Point’s Carnegie Library: A growing need
By Chelsey Pfiffner
Continued from previous week
After the fire, the remaining library collection found its way to new shelving above Taylor’s Drugstore on Strongs Avenue. Well known by locals, the space was eventually acknowledged as the public library and listed in the 1901 city directory as the “Public Library,” with Librarian Catlin at their service. Officially known as the city’s first paid librarian, Miss Frances Catlin, called “Fanny,” was paid $16 monthly to manage the library. When Fanny left the position in 1898, her sister Molly took her place, and Mrs. Mary Dunegan joined as assistant librarian.
Catlin and Dunegan not only ran the small city library above Taylor’s, but also traveled across Portage County to rural communities setting up “traveling libraries” which consisted of small book collections. The pair placed the small collections of books in homes or businesses for a period, allowing locals to browse and borrow easily without having to come to Stevens Point to use the main library. Even with the traveling libraries and the new home above the drugstore, Stevens Point still had a great need for a dedicated free public library building.
Libraries were not typically free to use anywhere in the United States, let alone the world, during the 19thand early 20thcentury. Many, such as the Stevens Point’s library, had yearly or monthly fees – fees which some just could not afford.
Philanthropist and steel mogul, Andrew Carnegie, believed in free self-education to a high enough degree that he made it a point to create a foundation. Starting in 1881, thousands of Carnegie Libraries were built across the United States. A community just need write and request the donation, but it wasn’t as easy as it sounded. The people would have to come up with their own funding as well. Carnegie required that each city who received library funding guarantee an annual contribution of support consisting of 10 percent of the original donation before they would be considered.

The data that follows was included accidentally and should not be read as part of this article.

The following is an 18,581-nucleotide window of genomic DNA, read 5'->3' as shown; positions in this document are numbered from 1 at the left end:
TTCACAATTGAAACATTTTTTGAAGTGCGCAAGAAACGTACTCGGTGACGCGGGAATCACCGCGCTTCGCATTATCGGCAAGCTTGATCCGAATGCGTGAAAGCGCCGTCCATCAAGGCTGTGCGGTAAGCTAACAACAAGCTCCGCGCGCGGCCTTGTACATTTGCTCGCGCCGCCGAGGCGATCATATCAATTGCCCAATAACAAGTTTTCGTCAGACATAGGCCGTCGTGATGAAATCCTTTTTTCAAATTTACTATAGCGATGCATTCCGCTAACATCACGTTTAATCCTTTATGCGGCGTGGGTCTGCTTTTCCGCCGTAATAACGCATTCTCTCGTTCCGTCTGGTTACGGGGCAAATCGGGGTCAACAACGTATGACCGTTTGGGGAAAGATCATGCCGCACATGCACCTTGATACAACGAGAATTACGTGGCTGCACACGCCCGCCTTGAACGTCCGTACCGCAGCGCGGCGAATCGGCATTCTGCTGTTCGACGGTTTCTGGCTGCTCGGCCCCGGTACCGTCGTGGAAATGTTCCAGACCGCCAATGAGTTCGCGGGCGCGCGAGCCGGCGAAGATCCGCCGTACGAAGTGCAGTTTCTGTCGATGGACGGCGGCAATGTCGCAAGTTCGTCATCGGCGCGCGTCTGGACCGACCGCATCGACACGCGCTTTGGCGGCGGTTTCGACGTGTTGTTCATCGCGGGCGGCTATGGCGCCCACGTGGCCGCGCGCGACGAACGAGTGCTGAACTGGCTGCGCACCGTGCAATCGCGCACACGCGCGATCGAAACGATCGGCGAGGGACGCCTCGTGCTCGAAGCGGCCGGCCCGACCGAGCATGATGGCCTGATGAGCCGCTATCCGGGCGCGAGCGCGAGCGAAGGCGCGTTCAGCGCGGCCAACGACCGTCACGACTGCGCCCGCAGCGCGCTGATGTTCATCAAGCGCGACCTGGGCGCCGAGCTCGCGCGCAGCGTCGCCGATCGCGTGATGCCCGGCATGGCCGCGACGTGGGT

By January 1902 a few Stevens Point community members had written to Carnegie in hopes of being gifted the funds for a new library building. One of those people was the city physician, Dr. Frank Southwick. Civic-minded Southwick had come to Stevens Point from Maine in 1889 and was best known for helping to eradicate diphtheria among the city’s children through immunization. He had managed to gain the attention of Carnegie when others had not, and he had managed to receive a reply stating that consideration would be given to the matter.
Shortly after, it was announced by local media that Carnegie wanted to know “how much the city will guarantee” in support of the library. Specifically, he wanted to know the amount of yearly taxes paid that went currently in support of the library and how much will be guaranteed annually, if the building is obtained. At the time, the city had $925 in the annual library tax fund and would need to raise $575 more yearly to support a request of $15,000 from Carnegie, an amount previously suggested.
With a few local donations, some from members of the building committee, the library board and common council decided to ask for larger sum. At the end of April 1902, Southwick received a letter written by Andrew Carnegie’s secretary letting him know that Mr. Carnegie would be donating $20,000 – approximately $613,000 today – towards the completion of a free public library building in Stevens Point.
Continued next week
This story is being used courtesy of Chelsey Pfiffner, research historian and proprietor of Primary Source Investigations. For more by this author, visit the “Historic Stevens Point” Facebook page or www.historicstevenspoint.com. Contact Pfiffner at [email protected].